It’s about time I break my peace and get up from the bench and venture up this staircase. What will I find? How big are the gardens? Is it going to be as good as what I’ve already seen? These are some of the questions going through my head as I walk. At the top, there is large tree central to the cube in which I am standing, to my right an enclosed seating area and to the left a staircase down leading to the remainder of the garden. This large tree brings life and colour to the area with the floor covered with a gentle layer of yellow leaves, giving a calming autumnal feel (See photo in first Hidden Gardens post). Down the second stairs, I find the source of the running water, I previously heard. It was delightful to find a small fountain sprinkling water into a shallow pool.
As I was exploring I met the first person in about half an hour sitting on a bench near the fountain, for the purpose of anonymity we shall call her Claire. Claire was on her lunch break from work and we sat and talked for the remainder of her break. It’s surprising the number of topics two strangers can cover in ten minutes (in my experience Janners (plymouthians) can be very talkative). We were talking about pets, professions and even the paranormal! However, the topic, as always, turned to food (naturally) and the Tudor Rose Tea Rooms, the one with the nice breakfast (see the first post), where Claire asked, “What do you normally have?”
“The big breakfast of course” I replied.
“Ayyy can’t go wrong with a big breakfast, where do you stand on the whole black pudding debate?”
Now I do have to make a confession, I am firmly against black pudding, sorry.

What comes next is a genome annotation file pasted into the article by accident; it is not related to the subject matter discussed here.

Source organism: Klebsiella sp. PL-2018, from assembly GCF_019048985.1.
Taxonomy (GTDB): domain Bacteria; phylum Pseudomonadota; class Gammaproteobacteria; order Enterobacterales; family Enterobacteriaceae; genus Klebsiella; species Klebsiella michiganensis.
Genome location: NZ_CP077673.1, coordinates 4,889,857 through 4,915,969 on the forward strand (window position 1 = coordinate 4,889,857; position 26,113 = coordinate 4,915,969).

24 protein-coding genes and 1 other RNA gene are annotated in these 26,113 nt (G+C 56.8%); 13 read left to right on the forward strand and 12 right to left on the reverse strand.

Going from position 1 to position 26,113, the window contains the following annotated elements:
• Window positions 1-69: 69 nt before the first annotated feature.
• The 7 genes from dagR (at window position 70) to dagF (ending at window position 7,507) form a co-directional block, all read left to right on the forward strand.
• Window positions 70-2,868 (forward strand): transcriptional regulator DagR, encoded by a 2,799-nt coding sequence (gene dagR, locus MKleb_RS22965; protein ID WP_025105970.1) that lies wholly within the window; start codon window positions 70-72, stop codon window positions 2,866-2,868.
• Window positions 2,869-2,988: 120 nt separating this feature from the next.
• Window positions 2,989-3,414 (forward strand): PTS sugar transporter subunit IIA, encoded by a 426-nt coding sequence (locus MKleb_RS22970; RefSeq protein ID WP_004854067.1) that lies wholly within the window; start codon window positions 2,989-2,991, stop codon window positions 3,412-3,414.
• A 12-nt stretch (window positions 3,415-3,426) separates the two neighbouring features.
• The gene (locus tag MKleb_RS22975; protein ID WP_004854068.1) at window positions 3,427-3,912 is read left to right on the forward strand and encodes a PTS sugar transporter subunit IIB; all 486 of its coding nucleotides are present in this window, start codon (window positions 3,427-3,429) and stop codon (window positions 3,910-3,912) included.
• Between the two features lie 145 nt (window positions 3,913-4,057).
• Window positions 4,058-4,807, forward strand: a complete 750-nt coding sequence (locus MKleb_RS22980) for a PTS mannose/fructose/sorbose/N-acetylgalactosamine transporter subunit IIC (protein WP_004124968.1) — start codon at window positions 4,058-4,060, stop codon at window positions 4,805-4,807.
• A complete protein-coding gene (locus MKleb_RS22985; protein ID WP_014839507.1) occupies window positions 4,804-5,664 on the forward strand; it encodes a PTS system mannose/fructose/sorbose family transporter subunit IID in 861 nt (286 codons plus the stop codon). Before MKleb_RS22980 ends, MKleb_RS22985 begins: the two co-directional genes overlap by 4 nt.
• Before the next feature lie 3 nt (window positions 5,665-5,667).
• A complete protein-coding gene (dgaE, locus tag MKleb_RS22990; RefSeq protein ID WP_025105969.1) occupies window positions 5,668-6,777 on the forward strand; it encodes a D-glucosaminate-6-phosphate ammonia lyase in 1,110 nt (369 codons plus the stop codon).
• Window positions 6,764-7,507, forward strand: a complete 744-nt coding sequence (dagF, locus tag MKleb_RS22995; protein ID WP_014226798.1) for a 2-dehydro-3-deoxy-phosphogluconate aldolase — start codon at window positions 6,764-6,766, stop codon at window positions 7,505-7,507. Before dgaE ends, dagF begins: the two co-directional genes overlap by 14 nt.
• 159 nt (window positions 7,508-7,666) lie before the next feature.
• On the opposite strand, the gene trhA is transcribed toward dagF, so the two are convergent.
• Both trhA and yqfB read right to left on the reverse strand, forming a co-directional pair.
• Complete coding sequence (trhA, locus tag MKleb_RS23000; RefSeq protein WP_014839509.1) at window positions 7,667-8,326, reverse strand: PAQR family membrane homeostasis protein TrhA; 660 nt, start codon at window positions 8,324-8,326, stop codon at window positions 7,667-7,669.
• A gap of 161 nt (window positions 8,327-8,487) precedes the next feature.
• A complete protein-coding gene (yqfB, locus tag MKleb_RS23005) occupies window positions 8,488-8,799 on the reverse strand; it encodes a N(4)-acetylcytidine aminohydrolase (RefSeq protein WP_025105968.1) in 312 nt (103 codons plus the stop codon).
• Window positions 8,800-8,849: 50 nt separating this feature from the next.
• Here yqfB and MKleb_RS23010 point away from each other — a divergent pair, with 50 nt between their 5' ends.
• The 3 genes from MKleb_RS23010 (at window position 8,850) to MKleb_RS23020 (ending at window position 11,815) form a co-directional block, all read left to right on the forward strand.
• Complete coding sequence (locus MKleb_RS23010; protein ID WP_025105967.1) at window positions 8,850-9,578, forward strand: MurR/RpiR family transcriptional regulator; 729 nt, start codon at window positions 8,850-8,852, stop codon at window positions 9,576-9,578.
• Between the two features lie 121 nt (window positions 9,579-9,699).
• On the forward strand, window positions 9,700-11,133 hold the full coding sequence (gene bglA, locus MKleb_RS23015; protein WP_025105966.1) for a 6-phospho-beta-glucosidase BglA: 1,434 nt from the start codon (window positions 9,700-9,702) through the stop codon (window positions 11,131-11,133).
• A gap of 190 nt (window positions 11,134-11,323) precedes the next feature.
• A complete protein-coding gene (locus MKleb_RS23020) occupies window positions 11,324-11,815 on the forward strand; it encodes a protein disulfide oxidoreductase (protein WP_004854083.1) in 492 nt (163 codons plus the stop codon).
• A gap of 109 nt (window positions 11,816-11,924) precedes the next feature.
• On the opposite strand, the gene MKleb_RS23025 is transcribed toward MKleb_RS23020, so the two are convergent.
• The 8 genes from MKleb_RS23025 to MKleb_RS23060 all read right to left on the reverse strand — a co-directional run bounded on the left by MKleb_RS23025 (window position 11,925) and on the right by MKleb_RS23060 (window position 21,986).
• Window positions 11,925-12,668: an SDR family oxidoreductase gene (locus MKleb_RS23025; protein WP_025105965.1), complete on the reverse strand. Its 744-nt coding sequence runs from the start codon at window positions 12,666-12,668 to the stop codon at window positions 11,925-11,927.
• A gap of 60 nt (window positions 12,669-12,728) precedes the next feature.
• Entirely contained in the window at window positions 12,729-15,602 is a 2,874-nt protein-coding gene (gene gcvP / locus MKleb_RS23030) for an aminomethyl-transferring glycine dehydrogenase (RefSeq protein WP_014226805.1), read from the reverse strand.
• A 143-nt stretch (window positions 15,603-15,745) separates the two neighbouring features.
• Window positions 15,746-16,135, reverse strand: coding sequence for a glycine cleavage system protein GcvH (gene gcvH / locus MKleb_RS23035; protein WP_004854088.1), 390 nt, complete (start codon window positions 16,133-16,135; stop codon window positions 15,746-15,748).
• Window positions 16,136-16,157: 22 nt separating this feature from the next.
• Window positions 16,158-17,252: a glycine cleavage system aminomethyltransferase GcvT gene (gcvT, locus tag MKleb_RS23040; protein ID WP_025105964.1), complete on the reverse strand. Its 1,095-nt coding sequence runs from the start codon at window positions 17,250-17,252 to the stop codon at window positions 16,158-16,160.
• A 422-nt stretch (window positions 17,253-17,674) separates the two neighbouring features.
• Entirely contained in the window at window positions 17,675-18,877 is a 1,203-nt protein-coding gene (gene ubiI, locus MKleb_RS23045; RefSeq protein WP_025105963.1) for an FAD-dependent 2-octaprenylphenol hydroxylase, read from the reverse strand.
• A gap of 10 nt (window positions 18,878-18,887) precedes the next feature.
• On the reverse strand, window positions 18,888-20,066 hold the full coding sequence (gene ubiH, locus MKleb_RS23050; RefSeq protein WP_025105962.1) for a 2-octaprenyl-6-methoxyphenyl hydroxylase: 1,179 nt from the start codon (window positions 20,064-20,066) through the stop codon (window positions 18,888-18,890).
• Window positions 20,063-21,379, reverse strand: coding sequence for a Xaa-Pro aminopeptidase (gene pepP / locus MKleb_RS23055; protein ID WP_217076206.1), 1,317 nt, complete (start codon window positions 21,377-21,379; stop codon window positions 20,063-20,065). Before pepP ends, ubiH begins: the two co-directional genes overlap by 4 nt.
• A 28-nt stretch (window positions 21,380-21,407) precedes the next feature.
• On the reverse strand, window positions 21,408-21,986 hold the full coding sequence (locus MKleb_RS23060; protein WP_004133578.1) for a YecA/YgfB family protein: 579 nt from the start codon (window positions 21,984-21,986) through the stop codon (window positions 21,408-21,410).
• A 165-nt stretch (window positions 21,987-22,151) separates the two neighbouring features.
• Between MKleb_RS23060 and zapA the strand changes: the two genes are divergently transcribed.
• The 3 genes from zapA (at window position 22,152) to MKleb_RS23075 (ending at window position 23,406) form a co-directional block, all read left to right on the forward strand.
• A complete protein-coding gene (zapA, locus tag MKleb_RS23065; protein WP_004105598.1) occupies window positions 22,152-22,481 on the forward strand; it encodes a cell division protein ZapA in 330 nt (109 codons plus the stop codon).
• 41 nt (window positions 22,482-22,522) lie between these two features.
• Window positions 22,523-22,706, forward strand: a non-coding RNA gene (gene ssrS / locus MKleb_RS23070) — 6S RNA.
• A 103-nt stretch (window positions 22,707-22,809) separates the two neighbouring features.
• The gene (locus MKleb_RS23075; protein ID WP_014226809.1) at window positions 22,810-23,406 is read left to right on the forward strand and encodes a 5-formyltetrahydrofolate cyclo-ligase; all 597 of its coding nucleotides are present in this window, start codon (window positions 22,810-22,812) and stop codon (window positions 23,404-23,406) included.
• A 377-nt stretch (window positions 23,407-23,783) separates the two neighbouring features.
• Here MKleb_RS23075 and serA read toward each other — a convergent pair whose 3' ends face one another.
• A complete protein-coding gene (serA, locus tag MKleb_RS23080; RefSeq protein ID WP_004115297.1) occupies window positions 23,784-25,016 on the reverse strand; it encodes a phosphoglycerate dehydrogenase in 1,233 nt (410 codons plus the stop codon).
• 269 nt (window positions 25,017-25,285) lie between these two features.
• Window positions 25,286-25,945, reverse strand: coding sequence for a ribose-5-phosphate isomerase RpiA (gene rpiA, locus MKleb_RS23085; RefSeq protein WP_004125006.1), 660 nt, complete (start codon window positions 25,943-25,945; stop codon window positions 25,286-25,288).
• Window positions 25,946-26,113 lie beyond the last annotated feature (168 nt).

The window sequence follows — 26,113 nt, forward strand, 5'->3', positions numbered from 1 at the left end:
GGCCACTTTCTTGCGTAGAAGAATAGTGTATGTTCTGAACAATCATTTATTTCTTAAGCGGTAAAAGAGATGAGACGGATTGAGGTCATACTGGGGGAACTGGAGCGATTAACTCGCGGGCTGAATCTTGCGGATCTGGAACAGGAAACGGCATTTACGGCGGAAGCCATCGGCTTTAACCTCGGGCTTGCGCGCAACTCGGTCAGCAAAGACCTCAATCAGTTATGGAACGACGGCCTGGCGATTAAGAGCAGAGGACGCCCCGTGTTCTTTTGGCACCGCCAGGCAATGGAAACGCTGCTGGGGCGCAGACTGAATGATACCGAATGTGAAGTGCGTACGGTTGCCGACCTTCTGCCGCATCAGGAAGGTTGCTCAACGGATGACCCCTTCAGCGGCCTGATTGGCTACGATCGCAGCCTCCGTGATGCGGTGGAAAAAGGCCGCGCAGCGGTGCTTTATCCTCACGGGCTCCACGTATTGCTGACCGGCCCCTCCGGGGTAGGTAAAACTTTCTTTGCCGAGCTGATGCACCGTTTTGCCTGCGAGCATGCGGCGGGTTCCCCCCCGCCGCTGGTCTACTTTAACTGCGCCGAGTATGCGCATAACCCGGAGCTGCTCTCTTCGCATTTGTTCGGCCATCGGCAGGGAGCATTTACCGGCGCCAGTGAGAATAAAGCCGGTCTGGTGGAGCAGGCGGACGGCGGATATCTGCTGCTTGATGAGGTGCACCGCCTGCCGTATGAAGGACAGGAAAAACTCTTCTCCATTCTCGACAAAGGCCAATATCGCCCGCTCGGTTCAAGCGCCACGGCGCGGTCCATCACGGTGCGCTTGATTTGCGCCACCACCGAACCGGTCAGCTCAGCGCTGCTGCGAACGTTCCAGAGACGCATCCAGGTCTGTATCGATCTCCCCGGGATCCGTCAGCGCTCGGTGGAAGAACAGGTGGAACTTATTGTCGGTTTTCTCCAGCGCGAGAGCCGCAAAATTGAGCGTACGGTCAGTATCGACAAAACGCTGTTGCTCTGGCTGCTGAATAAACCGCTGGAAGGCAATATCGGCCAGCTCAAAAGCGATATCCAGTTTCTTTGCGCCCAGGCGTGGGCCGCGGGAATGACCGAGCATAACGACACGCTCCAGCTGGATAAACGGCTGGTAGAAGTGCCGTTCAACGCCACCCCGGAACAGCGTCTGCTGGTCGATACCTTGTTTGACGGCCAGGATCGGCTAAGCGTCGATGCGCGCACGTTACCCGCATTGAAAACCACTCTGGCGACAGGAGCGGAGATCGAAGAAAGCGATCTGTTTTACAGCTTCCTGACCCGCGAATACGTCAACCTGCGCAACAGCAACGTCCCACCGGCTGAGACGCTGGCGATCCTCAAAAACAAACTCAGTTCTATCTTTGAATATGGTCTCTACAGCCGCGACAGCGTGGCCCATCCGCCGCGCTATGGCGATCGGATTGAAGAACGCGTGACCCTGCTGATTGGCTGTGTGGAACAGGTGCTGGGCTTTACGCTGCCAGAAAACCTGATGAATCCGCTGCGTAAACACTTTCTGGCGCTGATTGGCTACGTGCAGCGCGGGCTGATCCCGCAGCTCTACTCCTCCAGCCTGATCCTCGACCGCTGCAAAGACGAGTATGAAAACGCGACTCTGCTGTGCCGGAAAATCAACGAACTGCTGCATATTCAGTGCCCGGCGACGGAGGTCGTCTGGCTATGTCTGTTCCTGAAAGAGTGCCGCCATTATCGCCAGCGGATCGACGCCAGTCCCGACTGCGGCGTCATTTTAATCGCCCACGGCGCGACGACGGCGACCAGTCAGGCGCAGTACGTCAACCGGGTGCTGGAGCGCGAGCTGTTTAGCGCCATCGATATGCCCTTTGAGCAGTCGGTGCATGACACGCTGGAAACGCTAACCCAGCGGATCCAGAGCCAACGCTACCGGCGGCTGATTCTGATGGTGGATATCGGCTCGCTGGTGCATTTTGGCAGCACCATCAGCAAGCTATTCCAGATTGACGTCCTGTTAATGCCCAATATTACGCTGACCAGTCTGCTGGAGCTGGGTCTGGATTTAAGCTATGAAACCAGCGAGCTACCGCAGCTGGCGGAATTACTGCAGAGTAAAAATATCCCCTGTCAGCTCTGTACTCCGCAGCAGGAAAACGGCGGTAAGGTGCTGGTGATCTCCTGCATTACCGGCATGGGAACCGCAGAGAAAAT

“Ooh sausage dog!” exclaimed Claire excitedly.
The arrival of a miniature dachshund (eventually followed by his owner) brought us both back to the reality and that Claire has to go back to work so we both set off together leaving this idyllic hidden gem behind, without a shadow of a doubt I would be returning again soon.
Walking down New Street I headed down to see the notorious Mayflower Steps where the Pilgrim Fathers left Plymouth in 1620 for North America. What you see here is the remains of the steps called a portico (porch/entranceway) made with columns of Portland stone and a small platform overlooking the water. Now, the other places on the Barbican Heritage Trail were inaccessible at the time due to the walkway being out of action and I didn’t have time to walk the long way around.
I decided to end my trail at the world famous Cap’n Jaspers. This is the lunch I have been looking forward to all afternoon. I settled on the ‘Jasperizer’ which I completely and utterly underestimated. Three buns, two burgers, bacon, cheese and a generous helping of onions. I could already feel my arteries clogging. But for £4.95, I certainly got my money’s worth. It was a delicious lunch, now sat here I don’t want to move. I have been defeated and now must take a gentle walk home, stuffed by that monster of a burger.
I will finish this post with a picture of my lunch, let the jealousy commence.